Redox-Initiated ‘Adiabatic' Emulsion Polymerization

Thursday, November 11, 2010: 12:51 PM
Alpine Ballroom West (Hilton)
Shi Wang1, Andrew Klein2 and Eric S. Daniels2, (1)Emulsion Polymer Institute, Department of Chemical Engineering, Lehigh University, Bethlehem, PA, (2)Chemical Engineering, Lehigh University, Bethlehem, PA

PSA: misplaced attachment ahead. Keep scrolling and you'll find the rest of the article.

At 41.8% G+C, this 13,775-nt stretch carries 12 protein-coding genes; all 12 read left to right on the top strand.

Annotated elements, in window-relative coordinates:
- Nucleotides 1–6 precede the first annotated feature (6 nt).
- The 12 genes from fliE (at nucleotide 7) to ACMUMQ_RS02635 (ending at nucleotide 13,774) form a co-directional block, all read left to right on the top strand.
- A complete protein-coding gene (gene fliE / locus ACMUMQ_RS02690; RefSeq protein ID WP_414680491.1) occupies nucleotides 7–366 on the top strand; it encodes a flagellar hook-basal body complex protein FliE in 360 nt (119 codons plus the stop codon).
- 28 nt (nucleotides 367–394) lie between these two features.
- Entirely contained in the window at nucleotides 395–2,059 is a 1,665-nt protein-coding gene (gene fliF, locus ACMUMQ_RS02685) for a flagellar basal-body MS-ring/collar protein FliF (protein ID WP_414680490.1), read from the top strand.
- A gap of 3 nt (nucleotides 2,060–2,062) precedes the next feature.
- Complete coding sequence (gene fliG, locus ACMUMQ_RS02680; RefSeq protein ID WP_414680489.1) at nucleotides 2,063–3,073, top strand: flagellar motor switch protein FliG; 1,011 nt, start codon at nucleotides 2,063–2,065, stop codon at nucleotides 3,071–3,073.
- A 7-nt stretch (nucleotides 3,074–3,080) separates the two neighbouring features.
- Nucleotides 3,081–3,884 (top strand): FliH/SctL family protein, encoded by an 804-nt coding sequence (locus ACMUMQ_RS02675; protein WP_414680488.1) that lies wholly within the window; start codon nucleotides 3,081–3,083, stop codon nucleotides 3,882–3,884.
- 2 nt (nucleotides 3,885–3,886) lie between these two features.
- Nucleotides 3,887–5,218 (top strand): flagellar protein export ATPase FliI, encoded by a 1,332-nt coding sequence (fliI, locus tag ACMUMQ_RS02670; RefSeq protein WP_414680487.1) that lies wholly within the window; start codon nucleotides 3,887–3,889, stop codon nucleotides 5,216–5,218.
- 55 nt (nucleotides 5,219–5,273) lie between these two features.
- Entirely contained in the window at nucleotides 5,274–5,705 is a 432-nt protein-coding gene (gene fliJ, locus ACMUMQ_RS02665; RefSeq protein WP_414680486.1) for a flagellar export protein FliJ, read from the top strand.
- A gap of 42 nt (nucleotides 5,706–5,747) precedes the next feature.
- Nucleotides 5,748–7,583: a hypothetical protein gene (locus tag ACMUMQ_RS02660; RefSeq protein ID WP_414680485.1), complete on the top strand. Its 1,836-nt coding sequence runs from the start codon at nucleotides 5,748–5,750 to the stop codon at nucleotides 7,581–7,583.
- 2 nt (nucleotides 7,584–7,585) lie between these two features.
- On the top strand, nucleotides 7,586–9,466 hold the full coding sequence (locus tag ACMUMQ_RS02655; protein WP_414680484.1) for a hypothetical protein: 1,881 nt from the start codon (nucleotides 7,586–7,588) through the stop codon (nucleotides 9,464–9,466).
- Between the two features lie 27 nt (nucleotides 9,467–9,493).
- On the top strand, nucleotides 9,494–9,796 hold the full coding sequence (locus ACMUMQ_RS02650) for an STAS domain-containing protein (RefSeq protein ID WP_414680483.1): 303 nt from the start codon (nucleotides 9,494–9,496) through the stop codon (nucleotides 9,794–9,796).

Emulsion polymerizations are usually carried out under isothermal conditions at relatively high temperatures (e.g., 70°C) to synthesize commercial latex polymer products. However, this process incurs significant energy costs. To reduce energy cost, redox-initiated ‘adiabatic' emulsion polymerization processes are being evaluated as a green process, where the polymerization can be initiated at a low temperature and the reaction heat can be efficiently utilized. n-Butyl methacrylate (BMA) was used as the monomer in a model system employing redox initiators (ascorbic acid and H2O2). An isothermal batch emulsion polymerization process was first carried out to study the influences of redox initiator on both particle size and molecular weight. The high radical flux resulting from the use of redox initiator leads to latexes with much smaller particle size (measured by DLS, Nicomp), lower molecular weight (measured by GPC) and faster reaction rate (measured by Mettler RC1) compared with thermal-initiated emulsion polymerizations. 7 mM of NaCl was added to control the viscosity of the latex due to the low concentration of electrolyte. In addition, small particle size and narrow particle size distribution have been proved by transmission electron microscopy (TEM) with the negative staining technique. The particle size was increased with lower surfactant concentration, higher solids content, or lower redox initiator concentration. The molecular weight was higher with higher surfactant concentration and lower redox initiator concentration. Based on the reaction rates and the relationship between particle numbers and surfactant concentrations, it has been demonstrated that the homogeneous nucleation plays an important role other than micelle nucleation in redox-initiated system. Besides, the higher reaction temperature can result in significantly larger particle size and lower and broader molecular weight with the redox initiator. ‘Adiabatic' batch emulsion polymerization was thus carried out in Mettler RC1, and the reaction heat was utilized to increase the reactor temperature and shorten the cycle time. No significant change was detected in particle size and molecular weight compared with the latex produced by redox initiators under the isothermal condition.

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